My work is raw, feminine, and natural. Like the Renaissance artists Leonardo da Vinci and Michelangelo, I am fascinated by the idea that the human body is composed of harmonious proportions. Humans are the ultimate art. We think of art as something created by humans, but we must also think of ourselves as works of art. Our proportions are reflected throughout the entire natural world, connecting and uniting us all in similar form. The quest for a universal standard for human proportions is at the core of Leonardo’s and Michelangelo’s approach to understanding the beauty of the human body. Unlike these masters, my work focuses on the inherent beauty of the nude female figure as opposed to the nude male. My intention is to focus on the simplistic beauty of the physical presence of a woman and her organic curvaceous form. I hope that upon seeing my work, my audience will be challenged to put aside their personal predjudices of the female nude and embrace the natural beauty of a woman.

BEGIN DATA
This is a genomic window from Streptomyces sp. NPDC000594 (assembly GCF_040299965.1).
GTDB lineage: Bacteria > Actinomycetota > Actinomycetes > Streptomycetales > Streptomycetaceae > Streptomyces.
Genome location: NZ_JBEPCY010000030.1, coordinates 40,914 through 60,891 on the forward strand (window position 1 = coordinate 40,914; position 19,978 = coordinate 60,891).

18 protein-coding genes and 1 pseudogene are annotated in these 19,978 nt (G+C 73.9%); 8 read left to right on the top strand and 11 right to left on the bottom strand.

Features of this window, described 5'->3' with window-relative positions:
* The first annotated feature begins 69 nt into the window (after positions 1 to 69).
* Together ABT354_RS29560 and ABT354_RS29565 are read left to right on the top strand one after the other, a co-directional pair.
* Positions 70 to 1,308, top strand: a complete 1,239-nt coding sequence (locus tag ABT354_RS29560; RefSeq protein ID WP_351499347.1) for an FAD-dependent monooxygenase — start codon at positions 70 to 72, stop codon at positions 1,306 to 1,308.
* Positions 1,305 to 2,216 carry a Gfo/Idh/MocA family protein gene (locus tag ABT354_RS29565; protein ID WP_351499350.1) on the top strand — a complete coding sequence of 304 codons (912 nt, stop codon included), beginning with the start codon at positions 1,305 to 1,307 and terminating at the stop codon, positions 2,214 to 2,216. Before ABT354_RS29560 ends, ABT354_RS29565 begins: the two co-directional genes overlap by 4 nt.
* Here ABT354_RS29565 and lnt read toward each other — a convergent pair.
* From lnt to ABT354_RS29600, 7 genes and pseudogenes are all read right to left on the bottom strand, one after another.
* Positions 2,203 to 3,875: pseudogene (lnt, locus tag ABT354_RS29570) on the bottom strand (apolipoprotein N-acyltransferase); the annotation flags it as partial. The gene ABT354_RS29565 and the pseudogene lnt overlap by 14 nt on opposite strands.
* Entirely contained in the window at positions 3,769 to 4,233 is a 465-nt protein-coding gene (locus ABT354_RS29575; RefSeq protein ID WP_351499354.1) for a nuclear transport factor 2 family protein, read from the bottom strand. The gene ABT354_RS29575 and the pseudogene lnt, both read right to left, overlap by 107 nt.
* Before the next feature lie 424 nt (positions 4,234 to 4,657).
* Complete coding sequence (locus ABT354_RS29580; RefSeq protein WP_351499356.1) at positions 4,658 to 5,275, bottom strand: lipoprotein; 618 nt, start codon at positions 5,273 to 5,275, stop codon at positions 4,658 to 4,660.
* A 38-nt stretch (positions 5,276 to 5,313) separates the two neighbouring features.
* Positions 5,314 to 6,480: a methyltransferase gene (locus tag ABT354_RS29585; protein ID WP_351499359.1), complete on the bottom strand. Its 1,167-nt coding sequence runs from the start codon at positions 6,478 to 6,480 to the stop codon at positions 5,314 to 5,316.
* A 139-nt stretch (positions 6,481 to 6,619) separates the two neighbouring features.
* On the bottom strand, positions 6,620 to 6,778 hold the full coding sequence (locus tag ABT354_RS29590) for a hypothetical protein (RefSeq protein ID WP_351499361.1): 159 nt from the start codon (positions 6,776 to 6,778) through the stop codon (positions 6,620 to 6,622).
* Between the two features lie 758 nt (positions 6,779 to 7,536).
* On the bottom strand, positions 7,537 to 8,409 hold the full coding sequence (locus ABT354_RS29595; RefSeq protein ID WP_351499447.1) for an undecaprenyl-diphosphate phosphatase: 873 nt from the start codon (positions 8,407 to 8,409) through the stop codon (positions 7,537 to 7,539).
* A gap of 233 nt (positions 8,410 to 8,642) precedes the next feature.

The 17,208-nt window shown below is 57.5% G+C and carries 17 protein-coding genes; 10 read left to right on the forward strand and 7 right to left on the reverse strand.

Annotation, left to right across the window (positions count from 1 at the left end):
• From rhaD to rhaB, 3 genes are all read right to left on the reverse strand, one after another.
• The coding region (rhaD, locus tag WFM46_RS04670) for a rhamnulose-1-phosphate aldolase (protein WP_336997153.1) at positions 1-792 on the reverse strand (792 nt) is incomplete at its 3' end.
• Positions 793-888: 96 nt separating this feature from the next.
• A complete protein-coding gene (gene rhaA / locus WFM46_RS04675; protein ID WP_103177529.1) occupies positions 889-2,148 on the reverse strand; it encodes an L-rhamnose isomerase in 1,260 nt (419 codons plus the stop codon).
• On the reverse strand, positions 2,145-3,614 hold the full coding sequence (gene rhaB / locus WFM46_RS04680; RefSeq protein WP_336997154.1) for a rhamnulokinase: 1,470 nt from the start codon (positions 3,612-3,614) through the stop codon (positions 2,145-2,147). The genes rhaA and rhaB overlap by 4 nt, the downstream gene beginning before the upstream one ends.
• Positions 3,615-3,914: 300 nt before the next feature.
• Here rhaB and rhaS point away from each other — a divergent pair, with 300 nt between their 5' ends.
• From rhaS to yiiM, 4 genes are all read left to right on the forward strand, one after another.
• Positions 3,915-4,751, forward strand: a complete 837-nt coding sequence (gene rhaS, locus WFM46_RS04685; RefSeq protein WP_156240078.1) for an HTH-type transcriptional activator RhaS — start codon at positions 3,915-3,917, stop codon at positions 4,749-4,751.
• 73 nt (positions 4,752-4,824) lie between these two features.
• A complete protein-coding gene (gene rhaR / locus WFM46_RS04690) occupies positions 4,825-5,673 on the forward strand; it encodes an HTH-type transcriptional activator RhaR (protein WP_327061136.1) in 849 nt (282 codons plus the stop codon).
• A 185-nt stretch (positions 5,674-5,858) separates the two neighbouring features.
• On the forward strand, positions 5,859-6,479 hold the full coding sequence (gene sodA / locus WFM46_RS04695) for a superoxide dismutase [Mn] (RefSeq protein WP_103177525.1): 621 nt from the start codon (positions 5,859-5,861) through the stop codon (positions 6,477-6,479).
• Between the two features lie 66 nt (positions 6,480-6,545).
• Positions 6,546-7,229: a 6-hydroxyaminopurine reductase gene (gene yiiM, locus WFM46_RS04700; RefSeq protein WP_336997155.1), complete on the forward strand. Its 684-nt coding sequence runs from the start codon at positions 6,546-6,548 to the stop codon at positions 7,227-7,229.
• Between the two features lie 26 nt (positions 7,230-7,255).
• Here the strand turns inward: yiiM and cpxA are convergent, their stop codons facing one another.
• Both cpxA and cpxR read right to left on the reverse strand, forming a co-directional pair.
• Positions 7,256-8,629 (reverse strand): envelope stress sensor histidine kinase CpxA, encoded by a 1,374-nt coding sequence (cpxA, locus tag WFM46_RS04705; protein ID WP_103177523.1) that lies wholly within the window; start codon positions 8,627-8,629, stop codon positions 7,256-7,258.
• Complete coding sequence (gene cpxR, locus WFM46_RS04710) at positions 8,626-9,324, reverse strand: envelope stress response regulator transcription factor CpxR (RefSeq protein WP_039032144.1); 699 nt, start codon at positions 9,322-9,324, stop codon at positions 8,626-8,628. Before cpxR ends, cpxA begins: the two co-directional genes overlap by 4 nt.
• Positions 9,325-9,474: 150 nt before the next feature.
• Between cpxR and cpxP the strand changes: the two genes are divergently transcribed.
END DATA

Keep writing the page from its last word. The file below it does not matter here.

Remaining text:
Printmaking and oil painting are my choice of media, both of which have very different qualities. Printmaking is an exacting process that doesn’t leave room for mistakes, while oil painting is much more forgiving and expressive. Loose, energetic brushstrokes and warm fleshy tones give life to my oil painting. An important element of my prints is the use of line as a visual texture to create value and volume. I use lines that conform to the body’s anatomy and provide information about its underlying structure. I want my audience to be captivated by the three-dimensionality of my two-dimensional figures. I intentionally closely crop my images so that the whole figure cannot be seen. This draws attention to the beauty of specific parts of the body and increases the intimacy of the image.